Capt. Steve "Creature" Coulter of Sea Creature Sportfishing in Hatteras said offshore fishing is showing signs of promise and appears to be shaping up for a good spring, with good catches on days when the wind and weather allows trips, including a decent showing of bluefin tuna.

"There is a good push of bluefins right now," said Coulter, who said the Gulf Stream is spinning off eddies that are holding fish. "They are across (Diamond Shoals) and up to the north, but there is a good mix of them from small mediums to commercial fish over 73 inches. The word spread pretty quickly when we started catching them, and we've got folks coming in from all over to fish for them. I had a group from Russia last week and have another this week that is waiting for the wind to lay out some."

Coulter (252-995-4832) said many fishermen coming for bluefins have been bringing their own tackle, catching them on jigs and poppers instead of trolling. It’s a lot of fun, he said, to watch them wrestle the big tunas on deeply bent jigging rods. 

"Bluefins aren't the only thing biting, though," Coulter said. "The other fish aren't as reliable quite yet, but when the Gulf Stream eddies get just right, the fishing can be really good. I had a trip early last week with four fishermen that caught a half-dozen yellowfins and some gaffer dolphin. I wasn't surprised to see the yellowfins, as the rip looked good and hard when I checked the water thermals, and I was hoping they'd be running that edge, but the dolphin were a bit of an early surprise. Of course, the water was warm and clear and blue, so I really shouldn't have been surprised."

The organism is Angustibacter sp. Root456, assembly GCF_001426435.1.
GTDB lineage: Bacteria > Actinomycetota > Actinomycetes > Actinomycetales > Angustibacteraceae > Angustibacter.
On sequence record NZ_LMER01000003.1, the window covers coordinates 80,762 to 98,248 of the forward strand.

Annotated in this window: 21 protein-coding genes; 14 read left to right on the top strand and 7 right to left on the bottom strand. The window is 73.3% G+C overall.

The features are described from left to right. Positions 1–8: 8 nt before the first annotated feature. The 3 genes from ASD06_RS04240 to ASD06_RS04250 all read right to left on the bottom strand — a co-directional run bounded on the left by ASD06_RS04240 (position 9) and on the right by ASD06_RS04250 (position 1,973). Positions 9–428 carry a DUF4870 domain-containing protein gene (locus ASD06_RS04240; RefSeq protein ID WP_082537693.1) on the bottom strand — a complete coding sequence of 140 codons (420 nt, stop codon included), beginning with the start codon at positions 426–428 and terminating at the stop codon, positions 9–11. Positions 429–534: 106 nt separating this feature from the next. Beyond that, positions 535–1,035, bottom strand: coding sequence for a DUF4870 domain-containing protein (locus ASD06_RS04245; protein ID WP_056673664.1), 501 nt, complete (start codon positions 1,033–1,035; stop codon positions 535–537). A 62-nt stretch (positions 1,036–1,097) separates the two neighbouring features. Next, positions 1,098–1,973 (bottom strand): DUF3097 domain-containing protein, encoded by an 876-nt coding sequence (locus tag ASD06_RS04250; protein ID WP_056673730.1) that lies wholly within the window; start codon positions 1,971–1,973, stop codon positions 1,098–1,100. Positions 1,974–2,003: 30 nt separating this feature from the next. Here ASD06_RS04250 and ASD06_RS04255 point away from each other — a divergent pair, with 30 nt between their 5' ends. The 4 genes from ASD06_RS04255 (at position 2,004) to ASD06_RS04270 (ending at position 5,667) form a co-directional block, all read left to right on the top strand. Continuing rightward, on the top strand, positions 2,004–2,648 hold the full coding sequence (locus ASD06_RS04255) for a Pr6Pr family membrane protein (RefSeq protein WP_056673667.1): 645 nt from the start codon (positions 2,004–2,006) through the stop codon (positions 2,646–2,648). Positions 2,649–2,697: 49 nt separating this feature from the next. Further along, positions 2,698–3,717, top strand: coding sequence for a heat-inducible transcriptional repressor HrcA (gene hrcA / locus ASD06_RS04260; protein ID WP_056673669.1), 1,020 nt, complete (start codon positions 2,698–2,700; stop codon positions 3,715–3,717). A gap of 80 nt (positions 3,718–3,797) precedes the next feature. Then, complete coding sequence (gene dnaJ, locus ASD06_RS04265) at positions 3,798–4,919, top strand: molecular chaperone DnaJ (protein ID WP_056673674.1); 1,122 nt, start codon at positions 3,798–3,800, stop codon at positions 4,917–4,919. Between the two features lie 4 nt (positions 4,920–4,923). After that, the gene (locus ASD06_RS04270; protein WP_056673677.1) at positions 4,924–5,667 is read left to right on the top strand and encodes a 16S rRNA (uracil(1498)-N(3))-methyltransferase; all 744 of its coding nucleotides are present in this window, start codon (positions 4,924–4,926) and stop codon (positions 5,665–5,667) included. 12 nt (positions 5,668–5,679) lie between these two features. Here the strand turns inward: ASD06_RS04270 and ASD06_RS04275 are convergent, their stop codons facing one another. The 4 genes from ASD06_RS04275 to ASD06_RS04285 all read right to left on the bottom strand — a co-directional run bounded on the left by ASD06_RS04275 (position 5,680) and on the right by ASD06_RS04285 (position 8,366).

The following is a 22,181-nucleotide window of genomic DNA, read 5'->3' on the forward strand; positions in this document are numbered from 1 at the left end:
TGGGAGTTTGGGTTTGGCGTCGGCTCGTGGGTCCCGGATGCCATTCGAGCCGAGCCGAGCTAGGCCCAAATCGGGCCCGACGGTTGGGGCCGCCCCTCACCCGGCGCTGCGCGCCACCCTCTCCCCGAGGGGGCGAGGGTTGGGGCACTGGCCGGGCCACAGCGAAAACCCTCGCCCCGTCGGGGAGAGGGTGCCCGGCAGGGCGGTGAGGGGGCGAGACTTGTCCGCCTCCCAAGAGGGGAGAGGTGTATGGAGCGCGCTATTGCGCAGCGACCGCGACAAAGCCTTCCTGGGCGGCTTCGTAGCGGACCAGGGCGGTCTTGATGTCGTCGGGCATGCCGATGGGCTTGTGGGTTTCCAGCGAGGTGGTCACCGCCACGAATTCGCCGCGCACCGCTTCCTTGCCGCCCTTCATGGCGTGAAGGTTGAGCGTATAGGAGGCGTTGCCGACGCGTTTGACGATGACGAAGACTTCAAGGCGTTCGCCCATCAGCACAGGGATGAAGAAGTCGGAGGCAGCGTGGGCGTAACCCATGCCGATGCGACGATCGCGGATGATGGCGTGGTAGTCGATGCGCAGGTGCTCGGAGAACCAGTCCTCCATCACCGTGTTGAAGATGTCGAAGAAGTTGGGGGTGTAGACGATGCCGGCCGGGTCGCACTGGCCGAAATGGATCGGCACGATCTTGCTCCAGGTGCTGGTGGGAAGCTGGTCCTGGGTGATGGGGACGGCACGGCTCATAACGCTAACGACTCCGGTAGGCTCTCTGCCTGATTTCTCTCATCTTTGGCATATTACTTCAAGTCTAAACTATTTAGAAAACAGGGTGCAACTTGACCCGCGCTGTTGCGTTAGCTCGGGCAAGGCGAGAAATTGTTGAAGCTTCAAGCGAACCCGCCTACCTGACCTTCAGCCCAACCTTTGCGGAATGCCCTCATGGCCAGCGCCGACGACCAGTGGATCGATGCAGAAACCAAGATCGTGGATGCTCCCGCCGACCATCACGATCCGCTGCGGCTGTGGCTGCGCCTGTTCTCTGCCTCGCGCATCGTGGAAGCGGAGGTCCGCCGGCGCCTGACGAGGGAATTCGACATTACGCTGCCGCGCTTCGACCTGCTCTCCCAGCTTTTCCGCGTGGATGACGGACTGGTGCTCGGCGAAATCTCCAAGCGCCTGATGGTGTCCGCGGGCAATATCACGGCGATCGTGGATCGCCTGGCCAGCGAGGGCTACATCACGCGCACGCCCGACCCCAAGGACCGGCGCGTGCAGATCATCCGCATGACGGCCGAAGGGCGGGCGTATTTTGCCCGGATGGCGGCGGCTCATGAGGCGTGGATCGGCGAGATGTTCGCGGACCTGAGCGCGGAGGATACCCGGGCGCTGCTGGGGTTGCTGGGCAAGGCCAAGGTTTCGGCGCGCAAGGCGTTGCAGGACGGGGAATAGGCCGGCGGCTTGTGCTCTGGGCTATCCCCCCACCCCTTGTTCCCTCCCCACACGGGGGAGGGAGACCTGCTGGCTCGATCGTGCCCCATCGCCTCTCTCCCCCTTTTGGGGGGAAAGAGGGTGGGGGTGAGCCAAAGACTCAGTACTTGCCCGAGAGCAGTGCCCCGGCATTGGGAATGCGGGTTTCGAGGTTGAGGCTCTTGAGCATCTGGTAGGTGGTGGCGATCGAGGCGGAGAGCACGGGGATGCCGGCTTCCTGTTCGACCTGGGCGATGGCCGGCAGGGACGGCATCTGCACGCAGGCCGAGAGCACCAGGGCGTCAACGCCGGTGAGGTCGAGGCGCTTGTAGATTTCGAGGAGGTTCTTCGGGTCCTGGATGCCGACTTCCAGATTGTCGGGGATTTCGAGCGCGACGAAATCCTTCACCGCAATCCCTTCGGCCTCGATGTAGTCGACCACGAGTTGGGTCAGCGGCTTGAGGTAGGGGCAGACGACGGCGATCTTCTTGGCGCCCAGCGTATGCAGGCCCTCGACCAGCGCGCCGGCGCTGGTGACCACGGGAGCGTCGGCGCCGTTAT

Coulter said some nice warm water eddies holding bait and fish have been working their way up the edges of the Gulf Stream. They will become more common over the next few weeks and into April, and he said it’s the time for tuna, with the winter’s last bluefin mixed with yellowfins, blackfins and even a few bigeyes.    

The best tip he’s got for offshore fishermen is to watch the seawater thermal charts and pay attention to how the Gulf Stream and its eddies are moving. The charts have shown some hard temperature changes, with good, clean water, and those are the spots holding bait and fish. Coulter uses Hilton's Realtime Navigator Service (www.realtime-navigator.com), an on-line subscription service that provides seawater thermal imaging, plus other information to help find the eddies and other locations that should be holding fish.